There is a lot going wrong in Syria, and shit, it definitely sucks. It sucks a lot and is still being ignored by regular media. Well, in America it isn’t ignored, but its focus is wrong. It is on ISIS and the the other large forces fighting in Syria, including Russia and America. It is on refugees, but rarely in a positive light. And it is almost always never on the regular Syrian citizens, brought into this war against their wills and fighting for their lives just to exist in the home they have known all their lives.

That must be why there are so many documentaries about it. Hell, we had City of Ghosts come out in 2017 as well, I reviewed it halfway through the year. It was the true story about the Syrians who became journalists to reveal the problems with ISIS to the world, the torture and brutality of their regime.

It was amazing.

And two years ago we had The White Helmets, which was nominated for and won Best Documentary Short. It was about the civilian group of volunteers, The White Helmets, who run to blast sites to check for injuries, look for survivors, and help those who were hurt. They are heroes!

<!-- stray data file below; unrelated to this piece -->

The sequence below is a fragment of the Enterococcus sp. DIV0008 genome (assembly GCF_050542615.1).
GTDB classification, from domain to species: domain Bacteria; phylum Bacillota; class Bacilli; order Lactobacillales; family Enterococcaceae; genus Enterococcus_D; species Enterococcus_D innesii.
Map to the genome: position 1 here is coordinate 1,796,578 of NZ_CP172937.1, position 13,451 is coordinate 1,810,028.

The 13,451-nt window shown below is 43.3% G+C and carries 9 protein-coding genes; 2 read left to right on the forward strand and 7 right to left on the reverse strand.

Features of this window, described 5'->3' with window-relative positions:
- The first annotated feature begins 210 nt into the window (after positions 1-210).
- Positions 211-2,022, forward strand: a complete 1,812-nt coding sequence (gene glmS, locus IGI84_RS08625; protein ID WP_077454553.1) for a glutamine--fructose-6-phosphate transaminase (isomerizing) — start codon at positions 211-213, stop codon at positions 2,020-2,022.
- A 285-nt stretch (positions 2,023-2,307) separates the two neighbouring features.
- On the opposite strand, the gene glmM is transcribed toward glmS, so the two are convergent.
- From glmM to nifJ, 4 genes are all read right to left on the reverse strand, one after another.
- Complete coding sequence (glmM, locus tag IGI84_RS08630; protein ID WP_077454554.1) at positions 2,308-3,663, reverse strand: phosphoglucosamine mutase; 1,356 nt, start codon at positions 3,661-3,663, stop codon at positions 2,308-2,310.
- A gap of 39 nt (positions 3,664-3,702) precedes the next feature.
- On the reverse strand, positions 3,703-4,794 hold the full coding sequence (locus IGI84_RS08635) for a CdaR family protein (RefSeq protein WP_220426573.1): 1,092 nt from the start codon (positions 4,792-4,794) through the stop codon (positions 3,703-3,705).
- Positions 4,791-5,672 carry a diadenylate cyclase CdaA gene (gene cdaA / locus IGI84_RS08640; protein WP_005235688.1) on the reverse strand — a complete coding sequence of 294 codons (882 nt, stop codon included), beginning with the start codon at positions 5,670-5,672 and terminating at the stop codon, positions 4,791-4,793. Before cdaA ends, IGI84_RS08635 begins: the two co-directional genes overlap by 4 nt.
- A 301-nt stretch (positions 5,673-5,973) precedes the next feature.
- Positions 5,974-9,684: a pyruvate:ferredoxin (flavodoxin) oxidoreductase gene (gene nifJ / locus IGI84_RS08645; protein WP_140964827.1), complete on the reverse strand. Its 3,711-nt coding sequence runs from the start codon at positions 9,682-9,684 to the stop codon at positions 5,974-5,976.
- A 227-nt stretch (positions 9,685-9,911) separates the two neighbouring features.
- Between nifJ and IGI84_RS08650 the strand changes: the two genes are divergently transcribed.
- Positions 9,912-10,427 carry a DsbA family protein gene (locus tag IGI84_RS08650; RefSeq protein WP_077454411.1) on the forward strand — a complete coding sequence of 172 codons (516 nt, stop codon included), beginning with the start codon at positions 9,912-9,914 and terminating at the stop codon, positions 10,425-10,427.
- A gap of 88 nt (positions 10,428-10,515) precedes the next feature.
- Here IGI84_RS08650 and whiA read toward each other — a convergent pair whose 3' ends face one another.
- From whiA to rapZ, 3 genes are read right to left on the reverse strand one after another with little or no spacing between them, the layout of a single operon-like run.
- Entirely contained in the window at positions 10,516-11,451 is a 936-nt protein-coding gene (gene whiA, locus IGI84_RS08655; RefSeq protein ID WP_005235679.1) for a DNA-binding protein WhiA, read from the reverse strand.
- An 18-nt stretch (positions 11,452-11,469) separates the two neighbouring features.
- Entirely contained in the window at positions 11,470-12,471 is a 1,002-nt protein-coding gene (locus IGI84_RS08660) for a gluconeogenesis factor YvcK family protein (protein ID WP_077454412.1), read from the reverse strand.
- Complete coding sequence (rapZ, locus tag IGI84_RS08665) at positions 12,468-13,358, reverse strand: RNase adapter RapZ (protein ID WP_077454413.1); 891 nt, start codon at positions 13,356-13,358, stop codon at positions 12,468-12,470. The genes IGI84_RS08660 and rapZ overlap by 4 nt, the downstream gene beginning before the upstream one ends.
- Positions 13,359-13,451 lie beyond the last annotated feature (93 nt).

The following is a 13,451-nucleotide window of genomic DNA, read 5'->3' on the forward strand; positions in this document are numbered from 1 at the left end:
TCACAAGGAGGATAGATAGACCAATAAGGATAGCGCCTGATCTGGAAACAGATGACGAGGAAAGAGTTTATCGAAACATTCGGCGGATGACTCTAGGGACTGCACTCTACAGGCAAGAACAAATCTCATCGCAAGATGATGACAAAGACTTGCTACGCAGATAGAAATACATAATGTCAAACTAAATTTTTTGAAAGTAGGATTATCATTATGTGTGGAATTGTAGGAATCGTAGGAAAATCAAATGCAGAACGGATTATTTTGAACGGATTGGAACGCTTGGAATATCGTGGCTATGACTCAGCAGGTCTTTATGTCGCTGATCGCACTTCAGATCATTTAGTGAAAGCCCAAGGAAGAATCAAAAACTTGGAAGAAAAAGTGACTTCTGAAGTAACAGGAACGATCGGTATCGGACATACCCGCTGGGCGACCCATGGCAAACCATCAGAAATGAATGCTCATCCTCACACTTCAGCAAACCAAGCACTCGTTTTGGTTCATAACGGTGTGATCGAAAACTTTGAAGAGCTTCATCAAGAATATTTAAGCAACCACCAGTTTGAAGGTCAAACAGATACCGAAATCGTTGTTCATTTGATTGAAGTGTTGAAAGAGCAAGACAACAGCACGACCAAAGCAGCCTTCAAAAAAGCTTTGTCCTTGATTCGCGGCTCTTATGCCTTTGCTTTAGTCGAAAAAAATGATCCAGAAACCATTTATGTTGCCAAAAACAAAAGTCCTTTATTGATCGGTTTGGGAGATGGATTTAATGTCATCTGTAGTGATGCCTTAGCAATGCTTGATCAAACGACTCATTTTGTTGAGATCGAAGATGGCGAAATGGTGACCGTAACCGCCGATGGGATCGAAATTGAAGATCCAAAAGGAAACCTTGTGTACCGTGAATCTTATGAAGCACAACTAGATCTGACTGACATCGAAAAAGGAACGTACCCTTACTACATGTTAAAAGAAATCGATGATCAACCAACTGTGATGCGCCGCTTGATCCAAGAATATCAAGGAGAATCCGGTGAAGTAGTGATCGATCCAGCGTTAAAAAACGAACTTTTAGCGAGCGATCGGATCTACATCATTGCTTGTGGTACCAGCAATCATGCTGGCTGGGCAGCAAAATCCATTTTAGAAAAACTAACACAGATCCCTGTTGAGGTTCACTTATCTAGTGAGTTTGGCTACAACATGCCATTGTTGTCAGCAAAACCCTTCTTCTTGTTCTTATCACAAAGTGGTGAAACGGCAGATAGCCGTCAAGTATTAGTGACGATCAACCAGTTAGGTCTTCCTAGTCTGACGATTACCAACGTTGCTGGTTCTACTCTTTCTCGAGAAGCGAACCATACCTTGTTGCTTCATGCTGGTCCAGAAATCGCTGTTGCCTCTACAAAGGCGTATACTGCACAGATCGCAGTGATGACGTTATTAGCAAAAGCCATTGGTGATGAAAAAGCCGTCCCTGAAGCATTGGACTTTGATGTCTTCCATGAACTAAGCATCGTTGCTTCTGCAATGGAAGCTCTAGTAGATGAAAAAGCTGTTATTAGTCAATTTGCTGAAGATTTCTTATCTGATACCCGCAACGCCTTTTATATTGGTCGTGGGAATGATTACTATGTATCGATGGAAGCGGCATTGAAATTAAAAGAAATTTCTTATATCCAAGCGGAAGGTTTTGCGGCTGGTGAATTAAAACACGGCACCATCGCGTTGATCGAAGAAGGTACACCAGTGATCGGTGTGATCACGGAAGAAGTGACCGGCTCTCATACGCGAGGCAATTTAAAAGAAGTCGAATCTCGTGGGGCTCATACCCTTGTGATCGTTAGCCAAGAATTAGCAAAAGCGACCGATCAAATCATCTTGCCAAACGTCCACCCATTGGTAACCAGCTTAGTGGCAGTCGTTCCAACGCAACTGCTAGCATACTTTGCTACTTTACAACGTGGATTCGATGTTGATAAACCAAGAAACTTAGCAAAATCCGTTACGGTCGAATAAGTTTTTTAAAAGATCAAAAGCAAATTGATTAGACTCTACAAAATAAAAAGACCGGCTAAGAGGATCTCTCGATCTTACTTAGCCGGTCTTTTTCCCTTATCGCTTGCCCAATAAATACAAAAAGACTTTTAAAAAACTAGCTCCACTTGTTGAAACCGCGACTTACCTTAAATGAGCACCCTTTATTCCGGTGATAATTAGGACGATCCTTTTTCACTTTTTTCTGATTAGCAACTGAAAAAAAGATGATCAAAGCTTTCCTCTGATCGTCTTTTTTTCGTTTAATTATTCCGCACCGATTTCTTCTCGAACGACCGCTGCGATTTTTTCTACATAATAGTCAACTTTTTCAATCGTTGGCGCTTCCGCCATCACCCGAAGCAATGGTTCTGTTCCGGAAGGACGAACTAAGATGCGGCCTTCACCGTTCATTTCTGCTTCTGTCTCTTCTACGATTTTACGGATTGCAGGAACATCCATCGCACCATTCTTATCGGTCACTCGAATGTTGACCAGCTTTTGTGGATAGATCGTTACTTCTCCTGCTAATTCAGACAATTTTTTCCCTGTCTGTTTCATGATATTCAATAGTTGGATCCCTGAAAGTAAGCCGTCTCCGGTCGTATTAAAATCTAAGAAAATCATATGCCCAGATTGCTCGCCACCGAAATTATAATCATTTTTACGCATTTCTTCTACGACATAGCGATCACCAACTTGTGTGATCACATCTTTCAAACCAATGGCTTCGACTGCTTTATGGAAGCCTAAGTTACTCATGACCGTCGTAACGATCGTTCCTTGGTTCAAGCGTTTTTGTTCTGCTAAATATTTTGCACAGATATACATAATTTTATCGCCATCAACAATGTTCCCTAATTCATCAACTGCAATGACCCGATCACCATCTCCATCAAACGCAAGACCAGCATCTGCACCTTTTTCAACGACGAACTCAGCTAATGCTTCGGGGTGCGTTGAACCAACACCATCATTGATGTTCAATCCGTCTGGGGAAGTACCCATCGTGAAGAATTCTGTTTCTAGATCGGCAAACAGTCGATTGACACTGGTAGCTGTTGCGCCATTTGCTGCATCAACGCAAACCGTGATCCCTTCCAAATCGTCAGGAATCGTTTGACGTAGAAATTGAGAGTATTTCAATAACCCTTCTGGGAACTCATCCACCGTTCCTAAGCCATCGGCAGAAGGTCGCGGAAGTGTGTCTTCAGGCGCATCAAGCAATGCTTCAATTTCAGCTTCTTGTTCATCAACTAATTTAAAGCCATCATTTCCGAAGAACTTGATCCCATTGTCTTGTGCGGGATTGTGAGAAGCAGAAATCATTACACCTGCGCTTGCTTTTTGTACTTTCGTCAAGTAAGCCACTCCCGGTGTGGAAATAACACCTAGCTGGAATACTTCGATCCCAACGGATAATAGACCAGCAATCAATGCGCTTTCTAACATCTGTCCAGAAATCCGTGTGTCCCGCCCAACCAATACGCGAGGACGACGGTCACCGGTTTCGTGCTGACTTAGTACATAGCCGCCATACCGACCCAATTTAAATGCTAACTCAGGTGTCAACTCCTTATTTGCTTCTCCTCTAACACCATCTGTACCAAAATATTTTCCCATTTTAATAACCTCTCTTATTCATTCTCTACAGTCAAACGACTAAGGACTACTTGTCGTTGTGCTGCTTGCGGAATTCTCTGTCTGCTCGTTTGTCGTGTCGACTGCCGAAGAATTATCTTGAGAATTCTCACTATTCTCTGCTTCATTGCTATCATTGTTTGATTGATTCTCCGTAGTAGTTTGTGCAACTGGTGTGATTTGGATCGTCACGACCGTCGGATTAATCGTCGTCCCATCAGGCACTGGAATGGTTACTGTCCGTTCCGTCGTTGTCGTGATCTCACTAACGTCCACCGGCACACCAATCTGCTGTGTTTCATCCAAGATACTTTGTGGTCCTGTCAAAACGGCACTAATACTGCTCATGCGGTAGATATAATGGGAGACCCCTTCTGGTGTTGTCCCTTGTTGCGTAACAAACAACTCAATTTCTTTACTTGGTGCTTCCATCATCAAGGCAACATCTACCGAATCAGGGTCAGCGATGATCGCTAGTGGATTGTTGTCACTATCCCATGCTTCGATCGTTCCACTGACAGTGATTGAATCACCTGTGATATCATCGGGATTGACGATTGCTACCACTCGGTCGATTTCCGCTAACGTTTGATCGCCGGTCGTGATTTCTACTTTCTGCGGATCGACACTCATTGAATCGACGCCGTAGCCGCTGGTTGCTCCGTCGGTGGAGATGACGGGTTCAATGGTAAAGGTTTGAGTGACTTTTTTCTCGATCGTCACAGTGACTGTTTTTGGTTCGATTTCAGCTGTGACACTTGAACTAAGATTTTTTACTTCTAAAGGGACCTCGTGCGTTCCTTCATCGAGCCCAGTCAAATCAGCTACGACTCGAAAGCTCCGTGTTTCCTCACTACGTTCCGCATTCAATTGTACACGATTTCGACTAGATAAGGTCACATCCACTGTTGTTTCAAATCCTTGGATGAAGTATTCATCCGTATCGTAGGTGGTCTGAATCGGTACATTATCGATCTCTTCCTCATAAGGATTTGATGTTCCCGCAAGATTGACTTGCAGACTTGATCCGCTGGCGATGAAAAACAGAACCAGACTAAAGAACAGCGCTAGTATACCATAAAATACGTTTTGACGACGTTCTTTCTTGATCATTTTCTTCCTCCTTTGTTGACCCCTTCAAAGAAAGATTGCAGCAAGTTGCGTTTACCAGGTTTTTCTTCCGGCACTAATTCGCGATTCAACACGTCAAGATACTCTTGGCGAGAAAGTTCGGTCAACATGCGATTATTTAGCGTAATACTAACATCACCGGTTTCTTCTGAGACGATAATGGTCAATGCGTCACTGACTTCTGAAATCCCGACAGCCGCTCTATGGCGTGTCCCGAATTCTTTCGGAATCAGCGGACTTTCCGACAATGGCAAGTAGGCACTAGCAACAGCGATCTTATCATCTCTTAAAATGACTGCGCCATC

And this movie, Last Men In Aleppo is about…um, The White Helmets again.

Yep, white helmets alright.

For real. This documentary ends up following along members of The White Helmets, as they hang out with their family, as they save other families, and as they put their lives on the line and die to help others.

It is a life of messes and chaos and sadness. And yet, unfortunately, I have already seen it all before.